In NBC’s Parks and Recreation, Nick Offerman rocked one of the most iconic mustaches in pop-culture history as Ron Swanson, the red-tape-hating, red-meat-loving civil servant and reluctant friend to Amy Poehler’s Leslie Knope. In case you haven’t noticed, that impressively groomed ‘stache has been MIA since the show’s teary 2015 finale, even as Offerman has become an increasingly prolific presence in TV and film.
“The mustache was so utilized and well received in Parks & Recreation that it’s gonna be on the bench for a while,” Offerman told Yahoo Movies at the Los Angeles press day for his latest movie, the poignant comedic drama The Hero starring Sam Elliott as an aging movie star coming to terms with his mortality. “It’s hard to see me with a mustache and not immediately think of that character, which is a disadvantage.”
Yes, facial hair is very much a matter of art for the 47-year-old actor and native of Minookia, Ill., and it always has been. “Even before Parks & Rec, that’s always kind of how I start with a director, whether it’s a play or film or TV. They say, ‘I want you to play this role,’ and I say, ‘OK, I’m thinking Fu Manchu and Mohawk,‘” Offerman explained. “I read the script and I envision knowing the tool box that I have visually… I then strategize. I say ‘OK, I see this guy wearing this kind of stuff and this kind of facial hair.'”
The hirsute approach dates all the way back to Offerman’s early days in the Chicago theater scene, manifested in the earliest stages through his first pair of muttonchops. It has continued in the days since he left Pawnee. He points to his five-episode arc in the FX hit Fargo in 2015: “I had the C. Everett Koop Amish beard also known as a Donegal beard. Just the cheek and jowls.” In films like Me and Earl and the Dying Girl (2015) and The Little Hours, his other new indie movies out this summer, “I’ve been working some different beard lengths and whatnot, and it’s something I appreciate.”
And then there was last year’s The Founder, in which he had the gall to go clean-shaven. “I get a lot of angry reactions from Parks & Rec fans where they say, ‘Please don’t ever shave your mustache again.’ But in my head I say to them, ‘If I did that McDonald’s movie with a mustache everyone would’ve said, “Well that didn’t work because I just kept seeing Ron Swanson telling Michael Keaton that he wanted real milk in his milkshakes.”‘”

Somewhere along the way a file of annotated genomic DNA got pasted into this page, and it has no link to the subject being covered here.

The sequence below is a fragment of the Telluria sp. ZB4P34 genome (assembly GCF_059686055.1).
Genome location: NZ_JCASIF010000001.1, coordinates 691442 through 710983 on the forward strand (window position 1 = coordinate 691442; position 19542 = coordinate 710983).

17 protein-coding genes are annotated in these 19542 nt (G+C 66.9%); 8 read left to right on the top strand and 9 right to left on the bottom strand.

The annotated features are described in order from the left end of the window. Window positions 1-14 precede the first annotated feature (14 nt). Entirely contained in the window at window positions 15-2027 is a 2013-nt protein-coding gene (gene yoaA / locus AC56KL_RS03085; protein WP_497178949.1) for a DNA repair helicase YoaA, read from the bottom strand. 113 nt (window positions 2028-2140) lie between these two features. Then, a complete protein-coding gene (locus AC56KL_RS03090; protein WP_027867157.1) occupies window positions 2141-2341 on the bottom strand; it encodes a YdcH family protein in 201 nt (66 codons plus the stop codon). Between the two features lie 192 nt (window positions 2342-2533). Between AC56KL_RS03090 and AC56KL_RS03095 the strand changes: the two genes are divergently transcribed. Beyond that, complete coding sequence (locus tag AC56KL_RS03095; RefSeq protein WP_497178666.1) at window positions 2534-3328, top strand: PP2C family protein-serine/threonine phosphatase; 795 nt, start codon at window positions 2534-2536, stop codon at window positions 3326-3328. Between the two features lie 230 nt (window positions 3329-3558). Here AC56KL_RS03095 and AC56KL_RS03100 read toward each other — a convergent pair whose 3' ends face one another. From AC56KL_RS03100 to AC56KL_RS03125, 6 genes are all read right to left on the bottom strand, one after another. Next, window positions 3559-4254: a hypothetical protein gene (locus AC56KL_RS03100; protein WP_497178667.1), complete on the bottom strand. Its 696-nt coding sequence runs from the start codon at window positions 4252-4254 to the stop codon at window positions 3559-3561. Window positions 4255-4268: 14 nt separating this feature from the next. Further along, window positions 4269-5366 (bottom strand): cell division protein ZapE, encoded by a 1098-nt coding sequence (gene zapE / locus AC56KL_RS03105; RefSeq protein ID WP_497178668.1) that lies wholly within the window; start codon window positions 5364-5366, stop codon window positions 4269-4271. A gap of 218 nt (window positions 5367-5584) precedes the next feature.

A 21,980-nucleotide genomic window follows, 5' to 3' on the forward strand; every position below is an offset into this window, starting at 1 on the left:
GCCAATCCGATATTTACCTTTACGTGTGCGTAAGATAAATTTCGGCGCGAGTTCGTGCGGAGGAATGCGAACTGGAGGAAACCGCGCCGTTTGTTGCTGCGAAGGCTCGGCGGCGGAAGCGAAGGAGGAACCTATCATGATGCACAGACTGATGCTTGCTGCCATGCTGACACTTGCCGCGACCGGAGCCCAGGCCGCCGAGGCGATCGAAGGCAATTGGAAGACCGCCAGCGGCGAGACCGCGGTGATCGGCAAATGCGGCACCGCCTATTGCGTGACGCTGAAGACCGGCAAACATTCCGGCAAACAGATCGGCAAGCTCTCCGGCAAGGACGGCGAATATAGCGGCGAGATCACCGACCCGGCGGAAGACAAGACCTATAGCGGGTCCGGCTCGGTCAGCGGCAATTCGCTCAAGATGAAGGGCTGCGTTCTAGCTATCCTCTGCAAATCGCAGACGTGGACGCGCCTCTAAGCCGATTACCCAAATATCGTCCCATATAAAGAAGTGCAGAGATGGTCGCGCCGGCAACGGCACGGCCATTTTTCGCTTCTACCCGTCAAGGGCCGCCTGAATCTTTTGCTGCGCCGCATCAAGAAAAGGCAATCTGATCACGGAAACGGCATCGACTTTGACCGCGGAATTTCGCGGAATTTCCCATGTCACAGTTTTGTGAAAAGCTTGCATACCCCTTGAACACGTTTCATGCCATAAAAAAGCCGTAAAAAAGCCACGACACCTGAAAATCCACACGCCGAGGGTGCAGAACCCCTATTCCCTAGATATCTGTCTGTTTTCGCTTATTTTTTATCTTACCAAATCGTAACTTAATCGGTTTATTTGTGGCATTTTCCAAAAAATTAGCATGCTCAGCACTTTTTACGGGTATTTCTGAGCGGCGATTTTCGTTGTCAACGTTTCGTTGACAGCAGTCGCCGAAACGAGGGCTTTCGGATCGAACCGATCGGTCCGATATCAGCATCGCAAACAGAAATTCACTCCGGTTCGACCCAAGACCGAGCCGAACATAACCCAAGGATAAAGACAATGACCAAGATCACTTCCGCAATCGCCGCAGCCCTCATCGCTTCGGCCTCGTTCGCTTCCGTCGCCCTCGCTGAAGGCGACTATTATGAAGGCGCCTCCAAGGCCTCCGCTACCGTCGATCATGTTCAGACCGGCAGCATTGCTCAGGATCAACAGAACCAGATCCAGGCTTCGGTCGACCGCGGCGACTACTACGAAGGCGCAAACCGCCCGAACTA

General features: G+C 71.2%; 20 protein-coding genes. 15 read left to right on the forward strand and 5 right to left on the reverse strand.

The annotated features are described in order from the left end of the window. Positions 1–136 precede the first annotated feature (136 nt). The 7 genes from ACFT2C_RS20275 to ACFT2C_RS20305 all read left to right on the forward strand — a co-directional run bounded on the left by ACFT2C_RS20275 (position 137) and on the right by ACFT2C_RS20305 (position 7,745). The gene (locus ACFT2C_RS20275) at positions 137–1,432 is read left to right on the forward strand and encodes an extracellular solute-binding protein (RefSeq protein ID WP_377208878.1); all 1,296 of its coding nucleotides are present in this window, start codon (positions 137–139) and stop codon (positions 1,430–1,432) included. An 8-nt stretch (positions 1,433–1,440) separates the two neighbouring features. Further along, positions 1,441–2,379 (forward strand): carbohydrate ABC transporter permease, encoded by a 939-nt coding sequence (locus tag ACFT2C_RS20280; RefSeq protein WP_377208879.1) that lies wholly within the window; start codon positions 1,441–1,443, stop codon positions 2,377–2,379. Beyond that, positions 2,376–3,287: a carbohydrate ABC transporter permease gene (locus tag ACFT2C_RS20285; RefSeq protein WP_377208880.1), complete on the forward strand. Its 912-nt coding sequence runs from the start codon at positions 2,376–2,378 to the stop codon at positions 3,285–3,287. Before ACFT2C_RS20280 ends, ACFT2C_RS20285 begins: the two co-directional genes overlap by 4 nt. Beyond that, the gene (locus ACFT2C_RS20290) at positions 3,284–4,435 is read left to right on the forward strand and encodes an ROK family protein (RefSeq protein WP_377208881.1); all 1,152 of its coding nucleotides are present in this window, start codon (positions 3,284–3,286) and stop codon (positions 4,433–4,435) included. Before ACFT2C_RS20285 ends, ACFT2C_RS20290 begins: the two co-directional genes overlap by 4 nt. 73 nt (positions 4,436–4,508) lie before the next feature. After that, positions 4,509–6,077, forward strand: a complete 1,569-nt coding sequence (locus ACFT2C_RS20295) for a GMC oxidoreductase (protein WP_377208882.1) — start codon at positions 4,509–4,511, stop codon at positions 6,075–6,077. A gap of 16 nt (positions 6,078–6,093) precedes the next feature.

In The Hero, Elliott stars as Lee Hayden, a septuagenarian actor inextricably tied to his most famous role in a Western who now relies on voicing ads for barbeque sauce to pay the bills. When Lee is diagnosed with a terminal illness, he attempts to make things right with his estranged daughter (Krysten Ritter), while also striking up a romance with a standup comedian around the same age (Laura Prepon). Offerman plays Jeremy Frost, a failed actor-turned-weed dealer and Lee’s closest confidant.
Jeremy, who wraps himself in the type of velvet sweatsuits Offerman refers to as “Ray Liotta Casual,” is content with a life of rolling joints, listening to reggae LPs, and watching Buster Keaton comedies. “I think I have a Jeremy, a potential Jeremy, within me that I have fortunately known better than to let out,” the actor said. “Prudence prohibited me from allowing my own life to atrophy that way, and I’m very grateful. When I met my wife [actress Megan Mullally], I knew pretty soon that I wanted to marry her… She’s 11 years older than me, and so she had quit smoking and she had cut down her drinking… So I was in my early 30s and I had to quit smoking. I had to start behaving more like a grown-up if I wanted to be responsible to my relationship. And in hindsight I realized that I was unwittingly saving my own life by getting into that relationship.”
It was actually a Parks and Rec connection that brought Offerman into The Hero. Elliott, you may recall, played a sort of Bizarro World Ron Swanson named Ron Dunn from Pawnee’s rival town of Eagleton. “When [Sam] came to work on Parks & Rec, we immediately hit it off and became close friends,” Offerman said. After directing Elliott in 2015’s I’ll See in My Dreams, filmmaker Brett Haley set out to craft a film specifically for the actor to star in, so he wrote The Hero. “And so Brett, I mean I think through watching Parks & Rec, he became aware of that affinity that we had for one another,” Offerman added.
Elliott, the 72-year-old character best known for Westerns like Butch Cassidy and the Sundance Kid and Tombstone, war films like Gettysburg and We Were Soldiers, and his memorable cameo as The Stranger in The Big Lebowski, is receiving the best reviews of his career for his nuanced turn in The Hero, in which he brings a vulnerability that’s endearingly antithetical to machismo image of his iconic gunslinger.
“It’s the only time that he’s really gotten to carry the main emotional arc of a film,” Offerman said. “He was a lead in that movie Lifeguard, but that’s not nearly as deep a cut as this film. Sam is so magnificent in his usual genre as the tough-as-nails, Harley rider, cowboy, military general, that it’s sort of understandable that he’s never been given the chance to be the emotional center of the film because he’s so good at filling his character slot… But here he delivers so powerfully.”
In The Hero, Elliott also achieves something as rare as a hug from Ron Swanson: With his own trademark thick white bristles, he out-‘staches Nick Offerman. “I happily sit on the bench of his mustache team,” Offerman laughs.
The Hero is now in select cities. Watch the trailer:
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